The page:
Charles Graeber On Immunotherapy and a Paradigm Shift in Cancer Treatment

By Patrick Reed | 3/10/19 8:30 AM

The quest for finding a cure for cancer stretches back well over a century, and several breakthroughs through the years in radiation, chemotherapy, and other areas have helped extend life and improve the quality of life for millions of people with the disease. Arguably, the most important discovery this century involves immunotherapy, using the body’s own defense system to attack cancer cells. Author Charles Graeber explores this exciting and rapidly-advancing field in his best-selling book “The Breakthrough: Immunotherapy and the Race to Cure Cancer.”

Graeber discussed his book, the way we think about cancer treatment, and the promise immunotherapy holds for future advances in care with Dr. Thomas Gajewski, MD, Ph.D. Gajewski is director of the immunology and cancer program at the University of Chicago’s Comprehensive Cancer Center. The discussion was taped for KET’s Great Conversations at the University of Louisville as part of the ongoing Kentucky Author Forum series.


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Dr. Gajewski has been working in the field of immunology for over 20 years. He has seen the transformation of his discipline from one that existed on, as he puts it, the “fringe” of cancer treatment to one that is driving much of the new research and development of clinical trials for cancer. He credits Graeber for summarizing this recent history in his book and for highlighting personal stories of cancer patients who gained a new lease on life through immunotherapy.

“It’s easy to say now – for you, you’ve been holding the torch for 20 years and working at it,” Graeber says. “There weren’t a lot of people who were very interested in this, four and a half years ago, including very many publishers, frankly, because they hadn’t heard of it. It’s the most interesting thing you can imagine.”

Immunotherapy: A “Penicillin Moment” in Cancer Care
Graeber says that researchers were perplexed for years as to why the immune system, which works wonderfully in detecting viruses and other foreign invaders to the body, did not recognize mutated cancer cells and attack them.

For thousands of years, treating cancer was simple, brutal, and generally ineffective, involving basic surgery and cutting out the tumor. Radiation was first tried roughly a century ago. Chemotherapy was shown to destroy certain cancer cells and became the gold standard of treatment for the latter half of the 20th century and into the 21st.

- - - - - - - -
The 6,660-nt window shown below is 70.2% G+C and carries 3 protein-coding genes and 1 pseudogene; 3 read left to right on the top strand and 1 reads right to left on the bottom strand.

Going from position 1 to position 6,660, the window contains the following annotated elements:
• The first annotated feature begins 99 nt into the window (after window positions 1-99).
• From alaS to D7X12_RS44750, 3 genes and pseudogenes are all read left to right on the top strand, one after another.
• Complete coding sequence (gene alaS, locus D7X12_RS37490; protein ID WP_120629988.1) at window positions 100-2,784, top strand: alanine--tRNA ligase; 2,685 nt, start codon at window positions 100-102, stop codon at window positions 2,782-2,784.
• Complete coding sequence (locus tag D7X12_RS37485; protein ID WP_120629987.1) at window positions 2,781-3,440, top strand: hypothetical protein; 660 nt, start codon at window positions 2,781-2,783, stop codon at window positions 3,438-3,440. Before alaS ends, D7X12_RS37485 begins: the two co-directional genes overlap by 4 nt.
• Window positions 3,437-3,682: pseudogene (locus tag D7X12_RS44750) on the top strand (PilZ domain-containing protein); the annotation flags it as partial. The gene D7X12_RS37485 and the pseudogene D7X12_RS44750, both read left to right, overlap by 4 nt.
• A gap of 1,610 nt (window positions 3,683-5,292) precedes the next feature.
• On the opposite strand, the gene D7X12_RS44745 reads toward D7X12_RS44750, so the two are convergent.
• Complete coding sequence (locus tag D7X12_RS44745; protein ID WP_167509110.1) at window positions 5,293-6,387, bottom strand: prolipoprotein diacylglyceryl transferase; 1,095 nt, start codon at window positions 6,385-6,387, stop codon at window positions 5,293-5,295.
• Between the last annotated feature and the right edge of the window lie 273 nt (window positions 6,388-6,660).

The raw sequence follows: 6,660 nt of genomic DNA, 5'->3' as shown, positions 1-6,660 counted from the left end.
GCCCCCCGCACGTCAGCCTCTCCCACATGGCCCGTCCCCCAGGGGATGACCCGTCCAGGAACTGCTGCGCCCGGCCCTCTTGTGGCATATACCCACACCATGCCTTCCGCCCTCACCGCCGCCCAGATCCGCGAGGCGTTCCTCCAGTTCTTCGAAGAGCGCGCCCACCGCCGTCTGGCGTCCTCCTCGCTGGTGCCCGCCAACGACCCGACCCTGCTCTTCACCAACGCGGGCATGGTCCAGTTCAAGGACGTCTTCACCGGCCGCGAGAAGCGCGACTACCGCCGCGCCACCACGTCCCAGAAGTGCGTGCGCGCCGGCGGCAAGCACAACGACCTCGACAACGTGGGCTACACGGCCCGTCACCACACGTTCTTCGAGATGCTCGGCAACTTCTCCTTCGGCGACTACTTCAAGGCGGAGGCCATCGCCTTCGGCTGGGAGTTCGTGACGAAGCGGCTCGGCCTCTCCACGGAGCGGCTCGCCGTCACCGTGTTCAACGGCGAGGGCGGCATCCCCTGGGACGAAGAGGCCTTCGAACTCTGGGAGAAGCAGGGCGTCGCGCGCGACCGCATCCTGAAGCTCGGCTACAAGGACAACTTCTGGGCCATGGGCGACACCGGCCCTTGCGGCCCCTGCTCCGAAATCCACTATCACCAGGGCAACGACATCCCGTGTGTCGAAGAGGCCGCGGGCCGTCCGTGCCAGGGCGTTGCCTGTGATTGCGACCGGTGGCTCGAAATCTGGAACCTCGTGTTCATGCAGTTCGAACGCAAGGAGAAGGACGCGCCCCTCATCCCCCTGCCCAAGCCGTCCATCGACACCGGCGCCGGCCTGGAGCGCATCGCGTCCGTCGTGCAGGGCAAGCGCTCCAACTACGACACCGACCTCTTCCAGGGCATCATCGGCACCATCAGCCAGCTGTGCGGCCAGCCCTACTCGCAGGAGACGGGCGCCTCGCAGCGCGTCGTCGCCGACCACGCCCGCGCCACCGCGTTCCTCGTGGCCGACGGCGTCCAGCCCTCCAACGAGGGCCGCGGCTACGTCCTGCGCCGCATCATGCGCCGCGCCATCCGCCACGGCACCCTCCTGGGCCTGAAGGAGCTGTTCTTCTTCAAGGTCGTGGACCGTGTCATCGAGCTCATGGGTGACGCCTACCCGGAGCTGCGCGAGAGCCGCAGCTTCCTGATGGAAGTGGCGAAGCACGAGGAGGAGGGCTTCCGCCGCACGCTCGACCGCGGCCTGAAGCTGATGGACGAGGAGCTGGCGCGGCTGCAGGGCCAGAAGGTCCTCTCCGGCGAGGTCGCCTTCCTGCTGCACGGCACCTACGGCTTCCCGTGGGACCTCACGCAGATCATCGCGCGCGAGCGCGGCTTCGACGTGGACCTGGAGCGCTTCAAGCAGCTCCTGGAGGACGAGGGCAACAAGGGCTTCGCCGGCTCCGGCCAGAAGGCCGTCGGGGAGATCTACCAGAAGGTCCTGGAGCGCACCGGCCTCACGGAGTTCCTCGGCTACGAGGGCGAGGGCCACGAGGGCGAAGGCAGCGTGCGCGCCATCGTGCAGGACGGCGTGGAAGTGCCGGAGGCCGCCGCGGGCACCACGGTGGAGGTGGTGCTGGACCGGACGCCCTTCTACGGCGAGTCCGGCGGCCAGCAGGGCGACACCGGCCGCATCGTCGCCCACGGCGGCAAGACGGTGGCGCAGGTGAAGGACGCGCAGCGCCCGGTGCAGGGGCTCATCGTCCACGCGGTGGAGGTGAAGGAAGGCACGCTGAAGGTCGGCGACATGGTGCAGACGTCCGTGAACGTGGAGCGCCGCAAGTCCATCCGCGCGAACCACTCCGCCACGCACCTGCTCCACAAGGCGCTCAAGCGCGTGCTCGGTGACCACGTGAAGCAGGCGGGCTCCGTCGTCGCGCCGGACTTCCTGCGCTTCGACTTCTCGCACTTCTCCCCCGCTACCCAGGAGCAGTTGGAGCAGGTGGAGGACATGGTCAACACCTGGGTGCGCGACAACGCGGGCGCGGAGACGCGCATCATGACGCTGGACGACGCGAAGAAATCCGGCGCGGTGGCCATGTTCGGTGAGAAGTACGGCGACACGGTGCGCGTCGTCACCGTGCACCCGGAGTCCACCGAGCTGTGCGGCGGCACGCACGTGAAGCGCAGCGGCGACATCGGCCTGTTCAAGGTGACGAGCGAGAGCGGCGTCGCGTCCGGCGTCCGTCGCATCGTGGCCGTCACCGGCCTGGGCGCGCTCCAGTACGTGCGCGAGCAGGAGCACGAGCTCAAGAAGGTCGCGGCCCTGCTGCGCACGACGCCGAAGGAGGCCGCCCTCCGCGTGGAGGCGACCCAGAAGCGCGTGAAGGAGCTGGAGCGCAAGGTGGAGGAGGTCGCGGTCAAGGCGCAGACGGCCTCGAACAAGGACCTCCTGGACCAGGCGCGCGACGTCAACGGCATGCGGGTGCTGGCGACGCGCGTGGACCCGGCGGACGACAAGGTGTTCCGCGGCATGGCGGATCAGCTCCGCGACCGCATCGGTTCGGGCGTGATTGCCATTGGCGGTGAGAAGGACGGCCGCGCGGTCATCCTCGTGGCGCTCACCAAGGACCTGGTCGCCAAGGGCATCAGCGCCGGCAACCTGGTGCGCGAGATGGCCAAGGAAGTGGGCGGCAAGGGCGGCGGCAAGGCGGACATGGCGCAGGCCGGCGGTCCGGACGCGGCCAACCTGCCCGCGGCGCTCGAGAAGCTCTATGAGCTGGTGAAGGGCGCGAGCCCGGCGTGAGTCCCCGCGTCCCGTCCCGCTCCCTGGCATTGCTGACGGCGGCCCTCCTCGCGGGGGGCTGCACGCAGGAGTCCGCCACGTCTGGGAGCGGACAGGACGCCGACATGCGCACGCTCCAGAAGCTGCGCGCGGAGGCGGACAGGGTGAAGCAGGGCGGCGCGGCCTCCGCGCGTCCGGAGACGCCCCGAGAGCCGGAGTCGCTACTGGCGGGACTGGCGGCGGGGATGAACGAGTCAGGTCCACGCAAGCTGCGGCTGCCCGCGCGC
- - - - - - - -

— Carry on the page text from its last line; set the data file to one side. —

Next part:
But immunotherapy has been a game-changer. Many scientists assumed that the immune system could not be directed to identify and attack cancer cells, but that turned out not to be the case.

“Immunotherapy unleashes the immune system to do the job,” Graeber says. “This 500 million-year-old defense system was evolved to do this. A drug can’t dance, a drug can’t change, a drug can’t evolve, it can’t adapt. The immune system is built for this.”

Graeber regards the transformation in rethinking cancer care as akin to the advent of penicillin for use in treating infections during the mid-20th century. In a section of his book after the main text and end notes, he tells the story of Dr. William Coley, who actually applied principles of immunotherapy over 100 years ago, in the late 19th century, after discovering through research that a patient had gone into spontaneous remission after developing an infection at his tumor site. Coley applied bacteria to another cancer patient with success, but the advent of “Coley’s toxin” would not catch hold in the medical community at large, and radiation soon became the dominant method of treatment until chemotherapy was introduced in the 1940s.

Still, Coley’s treatment served as an inspiration for others to keep researching the immune system and cancer through most of the 20th century. Gajewski says that since immunology touches so many areas – infectious diseases, organ rejection, vaccine development, and so on – he and his colleagues always received financial support for research, even if their focus was usually not on cancer. But roughly 15 years ago, immunologists made a breakthrough in understanding how cancer cells de-activate the immune system’s response through the production of specific protein-carried antigens.

“Sometimes, profound changes are upon us and we don’t realize it until far, far later,” Graeber says. “We look back with the perspective of history and time and we say, ‘Wow, everything changed right there.’”

Explaining Immunotherapy Using Narrative and Metaphor
Unlocking handcuffs. Removing the brakes. Exposing a secret handshake. Unleashing an army (of T-lymphocytes or killer cells). Playing the Pac-Man video game, eating up dots. These are just several of the numerous metaphors Graeber (and Gajewski) bring up during their discussion.

Using metaphor was essential for Graeber to break down a highly complex and fluid physiological interaction and make it understandable to the reader.